In the chapter "The Wrath of God" found in Occidentalism: The West in the Eyes of Its Enemies, in what ways do the authors Ian Buruma and Avishai Margalit draw a distinction between secular...

In the chapter "The Wrath of God" found in Occidentalism: The West in the Eyes of Its Enemies, in what ways do the authors Ian Buruma and Avishai Margalit draw a distinction between secular Occidentalism and religious Occidentalism?    What do they see as the defining characteristics of religious Occidentalism?

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Tamara K. H. | Middle School Teacher | (Level 3) Educator Emeritus

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The main difference between secular Occidentalism and religious Occidentalism is that secular Occidentalism focuses on criticizing the political ideals of the West, while religious Occidentalism sees the West as nothing more than barbaric heathens who have left no room for truly worshiping God.

Occidentalists see that the commercial West has built its political system around democracy in order to promote peace and prosperity. In the eyes of the West, war harms commercial businesses, so peace must be promoted. Peace is created through compromise, and compromise can only be supported through democratic governments. In contrast, Occidentalists like Osama bin Laden support the idea that war is needed to strengthen people and societies, just like Nazi totalitarians believed. So, rather than supporting a compromising, democratic government, seeing compromise as weak, Occidentalists support totalitarianism.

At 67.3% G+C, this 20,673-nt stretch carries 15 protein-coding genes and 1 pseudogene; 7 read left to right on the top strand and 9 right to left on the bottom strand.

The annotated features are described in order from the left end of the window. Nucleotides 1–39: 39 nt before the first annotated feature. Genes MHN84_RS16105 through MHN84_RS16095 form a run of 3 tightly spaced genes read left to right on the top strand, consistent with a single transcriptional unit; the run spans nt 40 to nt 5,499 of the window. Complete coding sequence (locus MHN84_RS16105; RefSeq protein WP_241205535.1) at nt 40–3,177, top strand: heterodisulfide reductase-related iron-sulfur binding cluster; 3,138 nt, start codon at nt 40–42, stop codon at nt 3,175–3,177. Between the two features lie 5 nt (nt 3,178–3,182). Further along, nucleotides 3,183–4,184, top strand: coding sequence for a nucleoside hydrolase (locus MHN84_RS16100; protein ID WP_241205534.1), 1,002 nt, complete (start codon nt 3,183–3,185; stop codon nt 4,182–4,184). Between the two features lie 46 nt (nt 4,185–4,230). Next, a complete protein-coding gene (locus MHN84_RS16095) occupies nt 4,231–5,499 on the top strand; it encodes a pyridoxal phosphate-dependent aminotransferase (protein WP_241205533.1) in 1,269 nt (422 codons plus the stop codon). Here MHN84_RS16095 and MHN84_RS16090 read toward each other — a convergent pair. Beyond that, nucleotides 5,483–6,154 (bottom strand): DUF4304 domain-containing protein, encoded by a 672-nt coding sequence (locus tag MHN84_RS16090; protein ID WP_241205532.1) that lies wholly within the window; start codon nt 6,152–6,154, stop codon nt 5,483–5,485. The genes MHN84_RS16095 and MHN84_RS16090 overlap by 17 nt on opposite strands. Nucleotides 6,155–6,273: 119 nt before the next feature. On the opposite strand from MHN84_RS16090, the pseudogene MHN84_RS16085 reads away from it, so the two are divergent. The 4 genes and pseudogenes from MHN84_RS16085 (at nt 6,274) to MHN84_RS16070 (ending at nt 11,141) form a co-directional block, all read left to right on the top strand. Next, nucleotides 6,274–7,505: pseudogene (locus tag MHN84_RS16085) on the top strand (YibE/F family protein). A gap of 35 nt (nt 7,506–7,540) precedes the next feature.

Commercialism, which leads to democracy, was also developed through industrialization, and the religious Occidentalists see the inevitable result of industrialization as being turning away from God. Industrialization can only be achieved through science and technology. An increase in scientific study and technological advances lead to new explorations of how our world works. Rather than a belief in creation, the industrialized West, through science, developed a belief in evolution. Other scientific inquiries led to other conclusions about the world's causes and effects that are very different from religious teachings. Hence, religious Occidentalists see industrialization as a "removal of the spell of religion that clouds the relation of what causes what" (p. 112). Such a removal of God leads to jahiliyya, which means ignorance or barbarism (p.105). Industrialism also leads to materialism, and materialism leads to a lust for anything earthly, such as the flesh and riches. Hence, religious Occidentalists see the West as a "gigantic brothel, steeped in animal lust, greed, and selfishness" (p. 117).

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